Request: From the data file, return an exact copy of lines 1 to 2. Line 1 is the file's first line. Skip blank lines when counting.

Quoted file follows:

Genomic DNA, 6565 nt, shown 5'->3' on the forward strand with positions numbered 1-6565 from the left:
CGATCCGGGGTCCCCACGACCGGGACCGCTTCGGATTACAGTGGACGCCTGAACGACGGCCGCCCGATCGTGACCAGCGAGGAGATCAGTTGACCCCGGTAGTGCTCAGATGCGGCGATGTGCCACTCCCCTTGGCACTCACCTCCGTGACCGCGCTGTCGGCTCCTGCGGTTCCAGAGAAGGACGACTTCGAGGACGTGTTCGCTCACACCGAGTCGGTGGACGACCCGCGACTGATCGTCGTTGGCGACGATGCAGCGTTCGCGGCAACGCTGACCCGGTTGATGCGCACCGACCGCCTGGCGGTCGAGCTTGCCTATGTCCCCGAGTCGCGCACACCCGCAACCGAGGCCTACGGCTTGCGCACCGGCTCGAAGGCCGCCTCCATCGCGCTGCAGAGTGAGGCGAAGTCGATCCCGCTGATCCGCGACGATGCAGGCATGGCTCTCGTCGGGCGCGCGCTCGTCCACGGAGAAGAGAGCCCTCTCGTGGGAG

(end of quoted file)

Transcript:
Genomic DNA, 6565 nt, shown 5'->3' on the forward strand with positions numbered 1-6565 from the left:
CGATCCGGGGTCCCCACGACCGGGACCGCTTCGGATTACAGTGGACGCCTGAACGACGGCCGCCCGATCGTGACCAGCGAGGAGATCAGTTGACCCCGGTAGTGCTCAGATGCGGCGATGTGCCACTCCCCTTGGCACTCACCTCCGTGACCGCGCTGTCGGCTCCTGCGGTTCCAGAGAAGGACGACTTCGAGGACGTGTTCGCTCACACCGAGTCGGTGGACGACCCGCGACTGATCGTCGTTGGCGACGATGCAGCGTTCGCGGCAACGCTGACCCGGTTGATGCGCACCGACCGCCTGGCGGTCGAGCTTGCCTATGTCCCCGAGTCGCGCACACCCGCAACCGAGGCCTACGGCTTGCGCACCGGCTCGAAGGCCGCCTCCATCGCGCTGCAGAGTGAGGCGAAGTCGATCCCGCTGATCCGCGACGATGCAGGCATGGCTCTCGTCGGGCGCGCGCTCGTCCACGGAGAAGAGAGCCCTCTCGTGGGAG